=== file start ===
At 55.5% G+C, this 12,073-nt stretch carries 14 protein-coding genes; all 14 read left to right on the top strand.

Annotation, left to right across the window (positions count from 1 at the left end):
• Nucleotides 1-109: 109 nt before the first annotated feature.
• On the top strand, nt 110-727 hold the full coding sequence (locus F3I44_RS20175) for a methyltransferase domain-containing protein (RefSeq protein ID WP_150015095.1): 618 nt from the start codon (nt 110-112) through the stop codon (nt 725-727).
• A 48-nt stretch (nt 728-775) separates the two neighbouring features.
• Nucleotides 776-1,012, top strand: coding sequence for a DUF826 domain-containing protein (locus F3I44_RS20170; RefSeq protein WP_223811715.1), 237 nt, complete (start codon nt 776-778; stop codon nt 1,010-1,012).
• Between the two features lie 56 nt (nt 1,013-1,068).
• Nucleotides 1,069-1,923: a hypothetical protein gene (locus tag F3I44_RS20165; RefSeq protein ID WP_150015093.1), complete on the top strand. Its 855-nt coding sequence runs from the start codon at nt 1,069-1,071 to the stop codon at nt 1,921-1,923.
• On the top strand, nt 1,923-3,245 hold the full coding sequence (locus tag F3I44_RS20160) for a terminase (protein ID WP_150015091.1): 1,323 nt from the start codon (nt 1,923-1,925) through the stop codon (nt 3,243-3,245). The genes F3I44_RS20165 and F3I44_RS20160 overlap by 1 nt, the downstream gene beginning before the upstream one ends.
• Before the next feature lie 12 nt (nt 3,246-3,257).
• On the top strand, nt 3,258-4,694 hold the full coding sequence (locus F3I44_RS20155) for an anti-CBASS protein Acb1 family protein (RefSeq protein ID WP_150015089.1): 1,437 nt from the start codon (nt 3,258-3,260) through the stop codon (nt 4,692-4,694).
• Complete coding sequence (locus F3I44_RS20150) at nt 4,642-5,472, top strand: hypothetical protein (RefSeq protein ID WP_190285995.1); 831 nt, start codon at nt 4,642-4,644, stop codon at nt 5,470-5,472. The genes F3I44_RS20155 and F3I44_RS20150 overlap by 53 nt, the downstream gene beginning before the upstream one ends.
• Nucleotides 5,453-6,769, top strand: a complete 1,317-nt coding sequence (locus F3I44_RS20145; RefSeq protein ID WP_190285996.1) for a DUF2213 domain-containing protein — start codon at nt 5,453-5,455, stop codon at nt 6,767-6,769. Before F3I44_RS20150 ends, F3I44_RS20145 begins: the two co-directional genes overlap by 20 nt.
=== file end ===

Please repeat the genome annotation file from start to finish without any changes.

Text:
At 55.5% G+C, this 12,073-nt stretch carries 14 protein-coding genes; all 14 read left to right on the top strand.

Annotation, left to right across the window (positions count from 1 at the left end):
• Nucleotides 1-109: 109 nt before the first annotated feature.
• On the top strand, nt 110-727 hold the full coding sequence (locus F3I44_RS20175) for a methyltransferase domain-containing protein (RefSeq protein ID WP_150015095.1): 618 nt from the start codon (nt 110-112) through the stop codon (nt 725-727).
• A 48-nt stretch (nt 728-775) separates the two neighbouring features.
• Nucleotides 776-1,012, top strand: coding sequence for a DUF826 domain-containing protein (locus F3I44_RS20170; RefSeq protein WP_223811715.1), 237 nt, complete (start codon nt 776-778; stop codon nt 1,010-1,012).
• Between the two features lie 56 nt (nt 1,013-1,068).
• Nucleotides 1,069-1,923: a hypothetical protein gene (locus tag F3I44_RS20165; RefSeq protein ID WP_150015093.1), complete on the top strand. Its 855-nt coding sequence runs from the start codon at nt 1,069-1,071 to the stop codon at nt 1,921-1,923.
• On the top strand, nt 1,923-3,245 hold the full coding sequence (locus tag F3I44_RS20160) for a terminase (protein ID WP_150015091.1): 1,323 nt from the start codon (nt 1,923-1,925) through the stop codon (nt 3,243-3,245). The genes F3I44_RS20165 and F3I44_RS20160 overlap by 1 nt, the downstream gene beginning before the upstream one ends.
• Before the next feature lie 12 nt (nt 3,246-3,257).
• On the top strand, nt 3,258-4,694 hold the full coding sequence (locus F3I44_RS20155) for an anti-CBASS protein Acb1 family protein (RefSeq protein ID WP_150015089.1): 1,437 nt from the start codon (nt 3,258-3,260) through the stop codon (nt 4,692-4,694).
• Complete coding sequence (locus F3I44_RS20150) at nt 4,642-5,472, top strand: hypothetical protein (RefSeq protein ID WP_190285995.1); 831 nt, start codon at nt 4,642-4,644, stop codon at nt 5,470-5,472. The genes F3I44_RS20155 and F3I44_RS20150 overlap by 53 nt, the downstream gene beginning before the upstream one ends.
• Nucleotides 5,453-6,769, top strand: a complete 1,317-nt coding sequence (locus F3I44_RS20145; RefSeq protein ID WP_190285996.1) for a DUF2213 domain-containing protein — start codon at nt 5,453-5,455, stop codon at nt 6,767-6,769. Before F3I44_RS20150 ends, F3I44_RS20145 begins: the two co-directional genes overlap by 20 nt.